US watchdogs may still get ‘Volcker rule’-consultant

April 13, 2010

    FRANKFURT, April 12 (Reuters) – U.S. banking supervisors could get indirect powers to ban proprietary trading by banks even if the “Volcker rule” is not in the financial reform bill, a banking consultant with close contact to decision-makers said.
   White House economic adviser Paul Volcker has said he hoped some form of proprietary trading ban is included in a final draft of a financial reform bill the Obama administration is urging Congress to pass to tighten bank and capital market oversight. [ID:nN06238725]
   Banks do not want the Volcker rule included in the bill, saying it would restrict their ability to make profits.
   “The latest idea is that the Volcker rule will be delegated to the relevant supervisory authorities,” said Geoffrey Bell, executive secretary of the Group of Thirty, an informal forum of some of the world’s top economic and monetary policymakers, including Volcker.
   “It will be in the bill, through an indirect approach through the regulators,” Bell said on Monday.
   Regulators such as the Federal Reserve, the Office of the Comptroller of the Currency, and the Federal Deposit Insurance Corp would have the power to impose a ban on proprietary trading if they wished to do so, Bell told a briefing of journalists.
   Bell said it was still unclear what would be the final form of the Volcker rule, which would also ban banks from the hedge fund business and limit their future growth.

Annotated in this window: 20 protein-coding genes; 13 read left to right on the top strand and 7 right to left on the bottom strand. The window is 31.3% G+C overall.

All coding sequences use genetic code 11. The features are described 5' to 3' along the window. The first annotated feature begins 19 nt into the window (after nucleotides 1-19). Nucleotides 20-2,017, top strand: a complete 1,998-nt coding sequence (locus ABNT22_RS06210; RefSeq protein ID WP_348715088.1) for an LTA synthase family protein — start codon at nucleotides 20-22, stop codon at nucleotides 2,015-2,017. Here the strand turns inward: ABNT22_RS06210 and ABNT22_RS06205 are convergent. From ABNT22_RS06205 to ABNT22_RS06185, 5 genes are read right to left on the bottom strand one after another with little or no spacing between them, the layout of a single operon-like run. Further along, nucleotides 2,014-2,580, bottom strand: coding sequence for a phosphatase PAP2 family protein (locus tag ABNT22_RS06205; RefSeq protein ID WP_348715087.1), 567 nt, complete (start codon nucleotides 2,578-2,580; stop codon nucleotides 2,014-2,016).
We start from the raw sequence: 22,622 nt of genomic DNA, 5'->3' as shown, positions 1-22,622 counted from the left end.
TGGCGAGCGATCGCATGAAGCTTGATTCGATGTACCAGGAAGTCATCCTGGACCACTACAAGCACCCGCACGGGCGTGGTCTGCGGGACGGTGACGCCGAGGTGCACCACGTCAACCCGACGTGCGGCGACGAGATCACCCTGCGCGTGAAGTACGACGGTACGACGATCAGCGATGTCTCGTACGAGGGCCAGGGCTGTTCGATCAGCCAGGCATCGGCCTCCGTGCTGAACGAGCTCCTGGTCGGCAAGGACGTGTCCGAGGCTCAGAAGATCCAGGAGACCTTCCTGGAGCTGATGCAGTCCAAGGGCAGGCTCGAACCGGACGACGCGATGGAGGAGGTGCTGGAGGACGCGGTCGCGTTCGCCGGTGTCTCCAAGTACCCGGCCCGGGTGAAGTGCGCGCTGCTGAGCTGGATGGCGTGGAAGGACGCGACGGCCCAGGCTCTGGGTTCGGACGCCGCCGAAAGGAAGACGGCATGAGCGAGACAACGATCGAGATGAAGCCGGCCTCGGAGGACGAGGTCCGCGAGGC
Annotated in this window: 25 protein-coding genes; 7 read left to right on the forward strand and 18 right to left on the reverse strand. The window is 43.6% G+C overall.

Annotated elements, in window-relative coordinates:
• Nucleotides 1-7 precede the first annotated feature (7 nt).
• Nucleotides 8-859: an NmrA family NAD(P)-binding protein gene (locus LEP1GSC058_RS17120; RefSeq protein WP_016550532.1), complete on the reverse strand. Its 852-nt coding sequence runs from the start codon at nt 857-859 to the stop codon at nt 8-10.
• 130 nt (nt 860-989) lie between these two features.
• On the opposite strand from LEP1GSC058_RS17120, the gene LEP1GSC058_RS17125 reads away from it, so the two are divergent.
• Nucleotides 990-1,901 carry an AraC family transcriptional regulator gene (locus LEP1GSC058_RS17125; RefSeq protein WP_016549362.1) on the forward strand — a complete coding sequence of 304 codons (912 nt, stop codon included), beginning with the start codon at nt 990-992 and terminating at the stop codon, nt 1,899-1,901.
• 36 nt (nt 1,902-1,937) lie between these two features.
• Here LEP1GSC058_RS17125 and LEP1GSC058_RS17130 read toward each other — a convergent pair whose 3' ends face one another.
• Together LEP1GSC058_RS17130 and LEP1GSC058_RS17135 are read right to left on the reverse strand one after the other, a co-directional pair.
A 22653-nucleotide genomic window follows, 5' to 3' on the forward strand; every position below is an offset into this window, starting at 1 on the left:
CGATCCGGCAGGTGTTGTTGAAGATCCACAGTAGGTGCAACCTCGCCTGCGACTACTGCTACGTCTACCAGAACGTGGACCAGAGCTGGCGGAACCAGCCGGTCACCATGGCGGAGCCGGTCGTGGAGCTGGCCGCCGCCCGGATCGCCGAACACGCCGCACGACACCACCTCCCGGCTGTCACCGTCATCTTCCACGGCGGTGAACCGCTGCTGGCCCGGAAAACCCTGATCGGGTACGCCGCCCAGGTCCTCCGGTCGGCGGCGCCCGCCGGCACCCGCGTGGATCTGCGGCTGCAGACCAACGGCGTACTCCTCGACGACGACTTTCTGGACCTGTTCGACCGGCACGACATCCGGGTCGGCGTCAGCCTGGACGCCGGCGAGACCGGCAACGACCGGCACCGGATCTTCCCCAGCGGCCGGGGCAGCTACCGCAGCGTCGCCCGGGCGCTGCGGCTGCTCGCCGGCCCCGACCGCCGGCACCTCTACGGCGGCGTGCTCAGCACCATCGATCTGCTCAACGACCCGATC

“If there is another banking crisis tomorrow … it might reaffirm the more restrictive approach,” he said.
   The U.S. House of Representatives passed a financial reform bill last year that does not include an explicit ban, while a Senate version also lacks an outright ban on proprietary trading but instead instructs regulators to study the issue.
   Volcker, a former Federal Reserve chairman, said last week he thought a bill could be ready for President Obama’s signature shortly before or after the Congressional recess in August.
   “Volcker (himself) thinks that there may well be some variant of the Volcker rules,” Bell said.
   “If it isn’t there directly, it is going to be there indirectly. Of that, I am absolutely certain.” (Reporting by Jonathan Gould; editing by Karen Foster) ((Reuters Messaging:; +49 69 7565 1242))
Monday, 12 April 2010 17:44:45RTRS [nLDE63B1KY] {C}ENDS

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